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Steven Engler

Abstract: ‘Hybridity’ refers to a variety of kinds of cultural mixture that arise through encounters between distinct, previously existing phenomena. Hybridity is not new, though its scope and pace have increased with processes of globalization and diaspora. Hybridity is inherently ideological

Benjamin E. Zeller

scholarship of the study of nrm s to analyse the religion. 2 While this approach has proven valuable, this article seeks to expand the study of the group by arguing that iskcon Finland represents a case of a glocalized (global-local) religious movement wherein members have created new hybrid

Steven Engler

© Koninklijke Brill NV, Leiden, 2009 DOI: 10.1163/002959709X12469430260084 Numen 56 (2009) 545–577 brill.nl/nu Umbanda and Hybridity Steven Engler Department of Humanities, Mount Royal College, Calgary, T3E 6K6, Canada sengler@mtroyal.ca Abstract Scholars of religion continue to talk of

Ugo Dessì

flows and in the shaping of glocal identities has been acknowledged in the debate focusing on the creation of hybrid forms within the global context very early, at least since the publication in 1992 of Robertson’s influential volume Globalization: Social Theory and Global Culture . Here, in a full

Islamic Piety in Medieval Syria

Mosques, Cemeteries and Sermons under the Zangids and Ayyūbids (1146-1260)

Series:

Daniella J. Talmon-Heller

A study of religious thought and practice across a broad social spectrum, but within a well-defined historical context, this book is an interdisciplinary endeavor that incorporates the tools of philology, social-history and historical-anthropology. Focusing on the mosques, public assemblies, cemeteries and shrines of Syrian Muslims in the period of the crusades and the anti-Frankish jihad, the book describes and deciphers religious rites and experiences, liturgical calendars, spiritual leadership, and perceptions of impiety and dissent. Working from a perspective that breaks down the dichotomization of religion into 'official' and 'popular,' it exposes the negotiation, construction and dissemination of hybrid forms of religious life. The result is an intimate and complex presentation of the texture of medieval Islamic piety.

Edited by Larissa Taylor

Sermons are an invaluable source for our knowledge of religious history and sociology, anthropology, and the mental landscape of men and women in pre-modern Europe, of what they were taught and what they practiced. But how did an individual process the preached message from the pulpit? How exactly do written sermons duplicate the preached Word? Do they at all?
The 11 leading scholars who have contributed to this book do not offer uniform answers or an all-encompassing study of preaching in the Reformations and early modern period in Europe. They do, however, provide new insights on Catholic, Lutheran, and Reformed preaching in Western and Central Europe.
Part One examines changes in sermon structure, style and content in Christian sermons from the thematic sermon typical of the Middle Ages to the wide variety of later preaching styles. Catholic preaching after Trent proves not to be monolithic and intolerant, but a hybrid of forms past and present, applied as needed to particular situations. Lutheran homiletic theory is traced from Luther and through Melanchthon, the intention of the sermon being to transform the worship service based on exegesis of Scripture. In Reformed worship, the expository sermon, often given on a daily basis with a continuing exegesis, was designed to communicate the tenets of the faith in terms that the laity could understand (“plain style”).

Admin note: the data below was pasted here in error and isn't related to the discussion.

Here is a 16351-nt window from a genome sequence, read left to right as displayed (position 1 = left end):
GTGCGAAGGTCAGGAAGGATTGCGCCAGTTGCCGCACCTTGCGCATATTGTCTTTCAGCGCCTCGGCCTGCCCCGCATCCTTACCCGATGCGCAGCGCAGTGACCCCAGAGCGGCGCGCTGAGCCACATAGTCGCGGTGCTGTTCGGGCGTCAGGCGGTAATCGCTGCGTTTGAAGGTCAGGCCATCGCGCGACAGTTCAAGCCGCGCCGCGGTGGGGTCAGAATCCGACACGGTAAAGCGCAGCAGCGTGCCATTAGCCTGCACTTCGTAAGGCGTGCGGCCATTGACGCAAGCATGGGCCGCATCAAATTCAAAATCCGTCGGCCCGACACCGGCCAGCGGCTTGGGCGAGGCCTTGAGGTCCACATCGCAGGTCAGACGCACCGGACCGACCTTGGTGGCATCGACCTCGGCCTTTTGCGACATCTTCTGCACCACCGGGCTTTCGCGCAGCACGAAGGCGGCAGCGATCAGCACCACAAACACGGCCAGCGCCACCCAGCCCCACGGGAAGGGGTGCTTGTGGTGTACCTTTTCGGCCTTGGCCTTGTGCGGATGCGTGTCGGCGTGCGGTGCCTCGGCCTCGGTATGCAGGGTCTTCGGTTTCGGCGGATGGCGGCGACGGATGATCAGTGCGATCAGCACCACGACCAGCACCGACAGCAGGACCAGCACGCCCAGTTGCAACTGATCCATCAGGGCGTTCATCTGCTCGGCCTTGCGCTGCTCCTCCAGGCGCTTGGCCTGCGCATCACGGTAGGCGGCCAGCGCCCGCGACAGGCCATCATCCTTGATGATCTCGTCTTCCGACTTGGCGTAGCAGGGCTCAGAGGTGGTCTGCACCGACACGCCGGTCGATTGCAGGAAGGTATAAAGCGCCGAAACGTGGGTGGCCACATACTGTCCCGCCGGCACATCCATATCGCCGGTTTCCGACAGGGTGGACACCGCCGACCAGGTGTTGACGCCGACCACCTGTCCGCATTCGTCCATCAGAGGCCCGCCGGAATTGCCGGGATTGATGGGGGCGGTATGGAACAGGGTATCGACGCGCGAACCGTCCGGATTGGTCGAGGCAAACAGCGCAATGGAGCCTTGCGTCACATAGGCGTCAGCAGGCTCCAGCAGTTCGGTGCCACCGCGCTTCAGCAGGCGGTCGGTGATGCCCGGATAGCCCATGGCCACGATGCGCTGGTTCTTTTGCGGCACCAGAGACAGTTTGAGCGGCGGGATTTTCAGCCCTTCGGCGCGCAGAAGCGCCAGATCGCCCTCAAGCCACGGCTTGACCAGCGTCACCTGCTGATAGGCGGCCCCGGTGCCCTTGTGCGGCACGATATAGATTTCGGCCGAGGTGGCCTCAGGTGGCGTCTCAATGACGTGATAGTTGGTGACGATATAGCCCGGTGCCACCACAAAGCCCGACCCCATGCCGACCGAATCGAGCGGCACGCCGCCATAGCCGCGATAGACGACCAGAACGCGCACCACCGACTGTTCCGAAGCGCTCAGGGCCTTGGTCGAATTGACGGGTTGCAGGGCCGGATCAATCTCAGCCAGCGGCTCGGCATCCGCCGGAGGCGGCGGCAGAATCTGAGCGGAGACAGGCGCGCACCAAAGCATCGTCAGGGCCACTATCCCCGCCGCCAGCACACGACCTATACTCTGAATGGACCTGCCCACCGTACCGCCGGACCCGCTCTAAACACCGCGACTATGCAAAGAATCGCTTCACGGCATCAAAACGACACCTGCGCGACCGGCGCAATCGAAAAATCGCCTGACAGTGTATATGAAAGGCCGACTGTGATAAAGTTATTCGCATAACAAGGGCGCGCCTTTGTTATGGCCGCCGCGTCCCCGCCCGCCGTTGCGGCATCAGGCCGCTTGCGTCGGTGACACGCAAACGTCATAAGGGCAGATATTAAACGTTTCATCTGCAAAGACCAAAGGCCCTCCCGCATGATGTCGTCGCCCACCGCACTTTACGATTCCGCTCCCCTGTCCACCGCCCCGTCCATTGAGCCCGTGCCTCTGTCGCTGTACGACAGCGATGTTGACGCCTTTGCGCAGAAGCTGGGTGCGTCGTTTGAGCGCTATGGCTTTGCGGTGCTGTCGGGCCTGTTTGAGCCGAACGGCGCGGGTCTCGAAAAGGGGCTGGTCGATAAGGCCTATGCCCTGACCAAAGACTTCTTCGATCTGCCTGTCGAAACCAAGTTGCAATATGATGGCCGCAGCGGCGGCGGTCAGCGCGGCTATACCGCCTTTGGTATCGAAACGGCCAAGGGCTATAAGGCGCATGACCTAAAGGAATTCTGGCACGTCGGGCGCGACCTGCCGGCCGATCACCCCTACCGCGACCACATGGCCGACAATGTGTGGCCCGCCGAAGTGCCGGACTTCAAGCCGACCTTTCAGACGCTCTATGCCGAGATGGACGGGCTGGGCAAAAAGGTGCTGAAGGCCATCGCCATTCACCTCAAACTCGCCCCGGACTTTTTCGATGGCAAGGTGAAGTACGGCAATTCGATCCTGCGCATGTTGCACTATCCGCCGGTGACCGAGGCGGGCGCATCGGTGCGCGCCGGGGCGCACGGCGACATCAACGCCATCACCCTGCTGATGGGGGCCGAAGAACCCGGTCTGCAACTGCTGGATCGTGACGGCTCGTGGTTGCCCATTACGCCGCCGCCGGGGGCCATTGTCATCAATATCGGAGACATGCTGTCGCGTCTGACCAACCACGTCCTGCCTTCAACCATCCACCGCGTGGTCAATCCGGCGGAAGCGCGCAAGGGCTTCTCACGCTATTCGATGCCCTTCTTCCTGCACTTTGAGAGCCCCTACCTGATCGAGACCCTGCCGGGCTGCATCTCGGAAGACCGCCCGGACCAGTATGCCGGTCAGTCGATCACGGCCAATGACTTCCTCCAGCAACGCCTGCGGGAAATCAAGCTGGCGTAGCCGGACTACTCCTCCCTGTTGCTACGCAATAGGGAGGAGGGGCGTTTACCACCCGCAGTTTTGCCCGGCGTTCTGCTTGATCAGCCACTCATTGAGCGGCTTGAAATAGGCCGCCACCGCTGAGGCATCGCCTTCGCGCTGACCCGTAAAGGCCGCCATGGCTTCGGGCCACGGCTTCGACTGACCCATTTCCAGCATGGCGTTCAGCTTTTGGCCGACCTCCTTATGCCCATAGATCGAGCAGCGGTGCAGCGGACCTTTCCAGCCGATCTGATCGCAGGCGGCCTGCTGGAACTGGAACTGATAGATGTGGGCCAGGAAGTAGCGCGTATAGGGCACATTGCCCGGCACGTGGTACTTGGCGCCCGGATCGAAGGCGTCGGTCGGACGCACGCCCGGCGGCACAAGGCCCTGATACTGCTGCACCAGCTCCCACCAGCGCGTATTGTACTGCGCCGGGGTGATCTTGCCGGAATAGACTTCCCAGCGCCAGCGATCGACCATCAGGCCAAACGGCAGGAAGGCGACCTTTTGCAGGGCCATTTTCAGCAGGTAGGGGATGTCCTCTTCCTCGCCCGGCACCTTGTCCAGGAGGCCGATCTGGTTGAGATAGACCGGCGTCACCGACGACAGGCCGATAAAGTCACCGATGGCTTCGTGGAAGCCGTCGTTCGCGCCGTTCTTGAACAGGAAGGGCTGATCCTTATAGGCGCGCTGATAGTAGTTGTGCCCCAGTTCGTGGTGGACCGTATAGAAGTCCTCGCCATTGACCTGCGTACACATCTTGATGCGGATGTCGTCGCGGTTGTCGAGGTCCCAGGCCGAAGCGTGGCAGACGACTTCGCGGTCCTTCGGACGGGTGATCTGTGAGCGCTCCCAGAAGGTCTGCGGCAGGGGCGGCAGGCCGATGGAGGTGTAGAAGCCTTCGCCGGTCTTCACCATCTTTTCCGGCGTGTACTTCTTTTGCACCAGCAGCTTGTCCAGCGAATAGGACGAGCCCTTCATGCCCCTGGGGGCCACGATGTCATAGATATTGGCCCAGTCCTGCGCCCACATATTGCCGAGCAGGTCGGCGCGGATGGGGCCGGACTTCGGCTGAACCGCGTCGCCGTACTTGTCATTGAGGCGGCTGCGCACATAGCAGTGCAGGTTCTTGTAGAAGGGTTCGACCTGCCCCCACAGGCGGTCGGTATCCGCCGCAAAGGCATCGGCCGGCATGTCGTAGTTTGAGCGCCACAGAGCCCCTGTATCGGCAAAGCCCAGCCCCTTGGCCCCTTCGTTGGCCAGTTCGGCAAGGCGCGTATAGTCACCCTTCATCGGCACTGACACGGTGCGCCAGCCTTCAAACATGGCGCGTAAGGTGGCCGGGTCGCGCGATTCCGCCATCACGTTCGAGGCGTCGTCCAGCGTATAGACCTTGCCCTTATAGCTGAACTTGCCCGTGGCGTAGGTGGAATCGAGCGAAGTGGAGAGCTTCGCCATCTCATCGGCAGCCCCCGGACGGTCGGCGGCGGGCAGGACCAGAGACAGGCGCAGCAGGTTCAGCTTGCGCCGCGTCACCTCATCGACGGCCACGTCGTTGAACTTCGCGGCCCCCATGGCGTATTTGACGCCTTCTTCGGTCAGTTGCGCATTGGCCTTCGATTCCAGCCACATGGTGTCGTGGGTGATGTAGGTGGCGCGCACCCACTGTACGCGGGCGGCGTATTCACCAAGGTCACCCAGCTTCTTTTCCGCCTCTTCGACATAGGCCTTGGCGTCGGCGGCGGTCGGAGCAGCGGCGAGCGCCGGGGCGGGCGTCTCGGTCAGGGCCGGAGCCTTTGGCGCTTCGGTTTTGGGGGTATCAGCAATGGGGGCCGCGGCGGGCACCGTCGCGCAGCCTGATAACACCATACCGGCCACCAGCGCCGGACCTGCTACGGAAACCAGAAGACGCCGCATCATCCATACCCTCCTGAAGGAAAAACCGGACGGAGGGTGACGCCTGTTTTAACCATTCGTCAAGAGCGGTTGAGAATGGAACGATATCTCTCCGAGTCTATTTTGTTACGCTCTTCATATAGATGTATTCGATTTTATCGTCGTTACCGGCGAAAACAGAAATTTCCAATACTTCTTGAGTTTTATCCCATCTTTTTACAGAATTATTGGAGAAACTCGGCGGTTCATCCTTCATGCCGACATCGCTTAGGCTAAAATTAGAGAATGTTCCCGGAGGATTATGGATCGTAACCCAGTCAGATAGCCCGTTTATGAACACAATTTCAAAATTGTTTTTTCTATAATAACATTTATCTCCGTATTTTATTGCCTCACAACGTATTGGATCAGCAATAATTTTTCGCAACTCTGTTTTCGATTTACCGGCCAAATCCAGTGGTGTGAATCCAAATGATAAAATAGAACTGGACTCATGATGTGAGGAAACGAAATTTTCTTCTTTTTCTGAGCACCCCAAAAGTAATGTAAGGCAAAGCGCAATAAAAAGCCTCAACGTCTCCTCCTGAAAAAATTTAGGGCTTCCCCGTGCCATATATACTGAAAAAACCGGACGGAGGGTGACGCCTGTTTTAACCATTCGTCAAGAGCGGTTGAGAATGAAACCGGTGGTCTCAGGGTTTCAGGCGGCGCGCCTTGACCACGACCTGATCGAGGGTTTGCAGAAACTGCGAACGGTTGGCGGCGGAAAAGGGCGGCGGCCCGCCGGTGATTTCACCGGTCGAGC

Part Two deals with the social history of preaching in France, where preachers often incited their hearers to attack human beings or holy objects or were themselves attacked; in Italy, where preaching became a collective and “home-grown” product; in early modern Germany, where the authorities strove for uniformity of preaching practice and the preacher was seen as a moral guardian; in Switzerland, where leaders from Zwingli on sought to bring religious practice, conduct, and government in line with biblical teaching and propagated a pastoral vision of preaching; in England, where after the Reformation preachers became the indispensable agents of salvation, but clergy and congregations were often ill-prepared for the task; in Scandinavia, where post-Reformation sermons have a clear didactic aim, teaching obedience to the authorities; and in the Low Countries, characterized by its numerous denominations, all with their own churches and particular practices in terms of preaching.
The volume ends with a consideration of the influence of late medieval preaching on the Reformation, concluding that the diversity of emphasis on how the practice of penance was preached (and received) very likely affected the appeal (or not) of the Lutheran/Reformed message in a given country.

Steve Taylor

widowed from Aaron, suddenly becoming mother to this “gift.” Hybrid notions of kinship offer a different way of being in community. 11 For Rika this “gift child” is redemptive (Modjeska 2012:256): “Could it be that redemption was possible? That she could return from the closed, dark place where she

Robert Schreiter

288 Book Reviews / Mission Studies 25 (2008) 273–314 Colonial Encounters: Issues of Culture, Hybridity and Creolisation. Portuguese Mercantile Set- tlers in West Africa. By José Lingna Nafafé. Frankfurt am Main, Germany, Peter Lang 2007. Pp. x + 215. $51.95. Postcolonial theory is sometimes applied

Tim Gorringe

Book Reviews / Ecclesiology 6 (2010) 103–136 119 Christopher Baker, Th e Hybrid Church in the City: Th ird Space Th inking (Aldershot: Ashgate, 2008), 174 pp. £50.00. ISBN 978-0-7546-5513-8 (pbk). Th eological method, as proposed by liberation theology, began with analysis and went on to